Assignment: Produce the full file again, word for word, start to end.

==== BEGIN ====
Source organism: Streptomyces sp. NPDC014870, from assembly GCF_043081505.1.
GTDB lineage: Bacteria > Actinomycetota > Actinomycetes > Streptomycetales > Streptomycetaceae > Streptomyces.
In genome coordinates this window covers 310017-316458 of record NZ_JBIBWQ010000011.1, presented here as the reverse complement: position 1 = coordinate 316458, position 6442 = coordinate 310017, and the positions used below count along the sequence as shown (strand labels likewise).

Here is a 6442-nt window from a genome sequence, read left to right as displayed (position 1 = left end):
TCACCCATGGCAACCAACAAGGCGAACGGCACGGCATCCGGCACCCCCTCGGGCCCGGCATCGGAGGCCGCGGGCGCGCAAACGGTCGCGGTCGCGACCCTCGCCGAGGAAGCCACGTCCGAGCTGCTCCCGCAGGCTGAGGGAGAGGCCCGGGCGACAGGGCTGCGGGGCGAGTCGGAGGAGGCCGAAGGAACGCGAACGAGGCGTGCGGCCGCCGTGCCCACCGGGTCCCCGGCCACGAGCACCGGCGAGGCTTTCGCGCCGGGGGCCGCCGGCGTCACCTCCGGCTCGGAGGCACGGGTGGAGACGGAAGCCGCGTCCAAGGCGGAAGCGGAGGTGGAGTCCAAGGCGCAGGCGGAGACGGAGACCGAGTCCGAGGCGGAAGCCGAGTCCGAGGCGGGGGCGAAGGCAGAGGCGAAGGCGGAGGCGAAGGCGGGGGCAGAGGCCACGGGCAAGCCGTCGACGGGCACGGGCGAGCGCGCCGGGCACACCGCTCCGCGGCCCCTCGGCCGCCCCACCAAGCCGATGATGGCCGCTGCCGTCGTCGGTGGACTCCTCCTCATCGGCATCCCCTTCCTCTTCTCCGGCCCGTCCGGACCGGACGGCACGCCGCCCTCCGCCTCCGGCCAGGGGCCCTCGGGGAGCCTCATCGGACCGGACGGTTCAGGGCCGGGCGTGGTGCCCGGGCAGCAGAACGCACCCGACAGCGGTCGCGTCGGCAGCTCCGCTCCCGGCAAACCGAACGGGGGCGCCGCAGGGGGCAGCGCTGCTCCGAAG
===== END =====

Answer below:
Source organism: Streptomyces sp. NPDC014870, from assembly GCF_043081505.1.
GTDB lineage: Bacteria > Actinomycetota > Actinomycetes > Streptomycetales > Streptomycetaceae > Streptomyces.
In genome coordinates this window covers 310017-316458 of record NZ_JBIBWQ010000011.1, presented here as the reverse complement: position 1 = coordinate 316458, position 6442 = coordinate 310017, and the positions used below count along the sequence as shown (strand labels likewise).

Here is a 6442-nt window from a genome sequence, read left to right as displayed (position 1 = left end):
TCACCCATGGCAACCAACAAGGCGAACGGCACGGCATCCGGCACCCCCTCGGGCCCGGCATCGGAGGCCGCGGGCGCGCAAACGGTCGCGGTCGCGACCCTCGCCGAGGAAGCCACGTCCGAGCTGCTCCCGCAGGCTGAGGGAGAGGCCCGGGCGACAGGGCTGCGGGGCGAGTCGGAGGAGGCCGAAGGAACGCGAACGAGGCGTGCGGCCGCCGTGCCCACCGGGTCCCCGGCCACGAGCACCGGCGAGGCTTTCGCGCCGGGGGCCGCCGGCGTCACCTCCGGCTCGGAGGCACGGGTGGAGACGGAAGCCGCGTCCAAGGCGGAAGCGGAGGTGGAGTCCAAGGCGCAGGCGGAGACGGAGACCGAGTCCGAGGCGGAAGCCGAGTCCGAGGCGGGGGCGAAGGCAGAGGCGAAGGCGGAGGCGAAGGCGGGGGCAGAGGCCACGGGCAAGCCGTCGACGGGCACGGGCGAGCGCGCCGGGCACACCGCTCCGCGGCCCCTCGGCCGCCCCACCAAGCCGATGATGGCCGCTGCCGTCGTCGGTGGACTCCTCCTCATCGGCATCCCCTTCCTCTTCTCCGGCCCGTCCGGACCGGACGGCACGCCGCCCTCCGCCTCCGGCCAGGGGCCCTCGGGGAGCCTCATCGGACCGGACGGTTCAGGGCCGGGCGTGGTGCCCGGGCAGCAGAACGCACCCGACAGCGGTCGCGTCGGCAGCTCCGCTCCCGGCAAACCGAACGGGGGCGCCGCAGGGGGCAGCGCTGCTCCGAAG